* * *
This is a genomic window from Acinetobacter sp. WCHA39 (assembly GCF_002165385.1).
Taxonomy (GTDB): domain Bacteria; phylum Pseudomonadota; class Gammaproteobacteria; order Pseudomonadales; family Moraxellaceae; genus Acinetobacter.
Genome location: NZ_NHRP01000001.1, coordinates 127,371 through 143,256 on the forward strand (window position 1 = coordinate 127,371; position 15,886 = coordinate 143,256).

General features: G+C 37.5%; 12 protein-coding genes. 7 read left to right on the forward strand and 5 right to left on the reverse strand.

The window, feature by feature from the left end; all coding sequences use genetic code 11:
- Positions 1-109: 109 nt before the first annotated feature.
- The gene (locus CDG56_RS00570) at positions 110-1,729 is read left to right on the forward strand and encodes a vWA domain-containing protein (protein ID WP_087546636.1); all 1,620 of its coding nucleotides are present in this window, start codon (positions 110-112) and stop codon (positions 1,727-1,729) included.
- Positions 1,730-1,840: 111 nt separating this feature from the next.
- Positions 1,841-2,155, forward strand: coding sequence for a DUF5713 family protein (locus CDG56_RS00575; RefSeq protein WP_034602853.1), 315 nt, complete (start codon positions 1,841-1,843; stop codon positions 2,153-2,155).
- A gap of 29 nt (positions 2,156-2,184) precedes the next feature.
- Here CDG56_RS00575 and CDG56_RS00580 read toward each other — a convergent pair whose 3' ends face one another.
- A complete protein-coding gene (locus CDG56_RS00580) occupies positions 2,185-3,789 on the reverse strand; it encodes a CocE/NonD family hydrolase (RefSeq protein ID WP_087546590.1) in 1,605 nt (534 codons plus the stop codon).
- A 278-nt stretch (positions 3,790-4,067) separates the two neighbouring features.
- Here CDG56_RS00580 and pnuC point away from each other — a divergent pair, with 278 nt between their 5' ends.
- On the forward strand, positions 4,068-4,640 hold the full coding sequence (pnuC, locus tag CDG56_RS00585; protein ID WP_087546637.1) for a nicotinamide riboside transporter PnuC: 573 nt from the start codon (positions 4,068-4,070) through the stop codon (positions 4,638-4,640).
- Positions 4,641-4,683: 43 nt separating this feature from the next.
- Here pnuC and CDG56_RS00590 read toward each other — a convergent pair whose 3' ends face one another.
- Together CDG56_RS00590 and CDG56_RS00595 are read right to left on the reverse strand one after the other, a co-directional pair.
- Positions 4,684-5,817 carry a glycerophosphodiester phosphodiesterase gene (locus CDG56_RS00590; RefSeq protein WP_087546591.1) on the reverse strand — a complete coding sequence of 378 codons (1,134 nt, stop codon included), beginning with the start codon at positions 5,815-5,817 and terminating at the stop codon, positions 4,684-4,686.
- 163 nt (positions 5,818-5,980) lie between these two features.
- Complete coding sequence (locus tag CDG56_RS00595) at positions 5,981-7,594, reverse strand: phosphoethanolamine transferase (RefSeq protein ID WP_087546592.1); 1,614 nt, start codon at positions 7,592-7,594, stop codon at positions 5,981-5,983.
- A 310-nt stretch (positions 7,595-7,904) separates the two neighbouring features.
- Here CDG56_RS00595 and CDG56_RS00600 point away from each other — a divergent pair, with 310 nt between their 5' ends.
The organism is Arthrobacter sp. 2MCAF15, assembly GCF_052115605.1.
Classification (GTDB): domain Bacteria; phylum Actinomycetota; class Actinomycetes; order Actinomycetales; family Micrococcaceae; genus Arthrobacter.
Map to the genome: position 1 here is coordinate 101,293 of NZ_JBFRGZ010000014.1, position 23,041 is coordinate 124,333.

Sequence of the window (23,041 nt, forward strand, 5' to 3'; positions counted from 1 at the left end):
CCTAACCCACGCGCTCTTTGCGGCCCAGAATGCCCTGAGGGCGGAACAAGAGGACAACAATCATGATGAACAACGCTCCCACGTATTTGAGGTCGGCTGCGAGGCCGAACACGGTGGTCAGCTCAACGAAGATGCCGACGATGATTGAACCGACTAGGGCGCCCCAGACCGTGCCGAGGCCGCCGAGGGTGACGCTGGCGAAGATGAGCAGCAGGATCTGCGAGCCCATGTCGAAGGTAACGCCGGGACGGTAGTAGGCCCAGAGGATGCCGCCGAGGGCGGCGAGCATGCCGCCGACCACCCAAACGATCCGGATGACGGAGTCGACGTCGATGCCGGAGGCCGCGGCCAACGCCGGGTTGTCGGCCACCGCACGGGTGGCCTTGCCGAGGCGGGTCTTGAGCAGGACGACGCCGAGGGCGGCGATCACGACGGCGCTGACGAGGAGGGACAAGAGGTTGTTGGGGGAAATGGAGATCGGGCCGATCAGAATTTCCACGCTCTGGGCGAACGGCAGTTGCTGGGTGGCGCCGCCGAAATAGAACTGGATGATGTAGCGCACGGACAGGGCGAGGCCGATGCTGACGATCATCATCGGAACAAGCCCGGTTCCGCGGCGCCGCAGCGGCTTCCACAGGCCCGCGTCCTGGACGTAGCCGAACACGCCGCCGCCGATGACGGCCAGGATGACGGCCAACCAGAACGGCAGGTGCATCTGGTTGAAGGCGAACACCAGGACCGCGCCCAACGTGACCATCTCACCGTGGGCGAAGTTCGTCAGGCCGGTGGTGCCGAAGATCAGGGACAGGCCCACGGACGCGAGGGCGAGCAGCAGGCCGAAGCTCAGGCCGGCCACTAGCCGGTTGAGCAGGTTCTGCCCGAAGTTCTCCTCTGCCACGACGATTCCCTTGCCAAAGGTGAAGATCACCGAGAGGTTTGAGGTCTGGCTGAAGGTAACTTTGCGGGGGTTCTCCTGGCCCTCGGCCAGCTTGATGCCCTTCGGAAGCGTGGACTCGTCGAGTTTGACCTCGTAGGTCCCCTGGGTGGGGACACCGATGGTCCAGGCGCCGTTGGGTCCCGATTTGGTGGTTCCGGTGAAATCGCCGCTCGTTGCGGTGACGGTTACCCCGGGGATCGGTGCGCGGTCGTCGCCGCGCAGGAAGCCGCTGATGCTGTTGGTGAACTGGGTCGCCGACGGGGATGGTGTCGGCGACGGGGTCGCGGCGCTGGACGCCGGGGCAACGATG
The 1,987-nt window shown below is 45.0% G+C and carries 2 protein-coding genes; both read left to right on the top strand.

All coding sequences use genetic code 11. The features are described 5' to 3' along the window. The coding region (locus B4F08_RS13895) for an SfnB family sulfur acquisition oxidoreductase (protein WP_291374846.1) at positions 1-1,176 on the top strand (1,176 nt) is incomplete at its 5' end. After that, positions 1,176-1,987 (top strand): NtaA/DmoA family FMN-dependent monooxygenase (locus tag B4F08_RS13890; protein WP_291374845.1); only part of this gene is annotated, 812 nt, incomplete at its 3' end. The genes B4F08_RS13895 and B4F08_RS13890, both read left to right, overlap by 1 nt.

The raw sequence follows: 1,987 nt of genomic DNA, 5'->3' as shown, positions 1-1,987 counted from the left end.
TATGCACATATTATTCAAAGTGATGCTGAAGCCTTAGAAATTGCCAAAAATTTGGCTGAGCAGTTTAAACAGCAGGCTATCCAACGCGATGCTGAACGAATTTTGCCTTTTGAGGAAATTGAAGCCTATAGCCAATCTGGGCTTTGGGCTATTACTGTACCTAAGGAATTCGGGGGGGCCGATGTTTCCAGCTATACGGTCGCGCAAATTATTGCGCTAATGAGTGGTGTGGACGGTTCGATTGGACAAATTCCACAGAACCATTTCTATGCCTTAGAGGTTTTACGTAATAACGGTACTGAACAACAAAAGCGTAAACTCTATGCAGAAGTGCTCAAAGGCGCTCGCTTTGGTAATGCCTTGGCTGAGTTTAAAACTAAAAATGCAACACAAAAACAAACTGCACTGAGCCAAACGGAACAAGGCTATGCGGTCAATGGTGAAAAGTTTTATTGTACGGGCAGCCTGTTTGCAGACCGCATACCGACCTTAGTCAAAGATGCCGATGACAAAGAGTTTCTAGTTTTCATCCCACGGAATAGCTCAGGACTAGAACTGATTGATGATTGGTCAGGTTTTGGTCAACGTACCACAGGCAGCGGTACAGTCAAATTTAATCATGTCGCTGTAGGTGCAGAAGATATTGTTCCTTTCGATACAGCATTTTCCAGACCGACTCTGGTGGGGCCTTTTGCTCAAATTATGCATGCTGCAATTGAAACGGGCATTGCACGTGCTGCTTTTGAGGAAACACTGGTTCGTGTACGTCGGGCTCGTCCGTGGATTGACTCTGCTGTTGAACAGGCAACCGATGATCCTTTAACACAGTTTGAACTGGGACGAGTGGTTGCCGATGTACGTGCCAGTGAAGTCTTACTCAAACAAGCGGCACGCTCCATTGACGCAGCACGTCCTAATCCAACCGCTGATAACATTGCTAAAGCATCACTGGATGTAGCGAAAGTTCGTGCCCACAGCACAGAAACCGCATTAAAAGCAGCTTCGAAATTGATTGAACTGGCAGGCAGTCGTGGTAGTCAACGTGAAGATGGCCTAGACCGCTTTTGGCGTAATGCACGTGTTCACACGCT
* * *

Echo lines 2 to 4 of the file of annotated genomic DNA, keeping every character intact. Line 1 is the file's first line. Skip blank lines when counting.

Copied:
Taxonomy (GTDB): domain Bacteria; phylum Pseudomonadota; class Gammaproteobacteria; order Pseudomonadales; family Moraxellaceae; genus Acinetobacter.
Genome location: NZ_NHRP01000001.1, coordinates 127,371 through 143,256 on the forward strand (window position 1 = coordinate 127,371; position 15,886 = coordinate 143,256).

General features: G+C 37.5%; 12 protein-coding genes. 7 read left to right on the forward strand and 5 right to left on the reverse strand.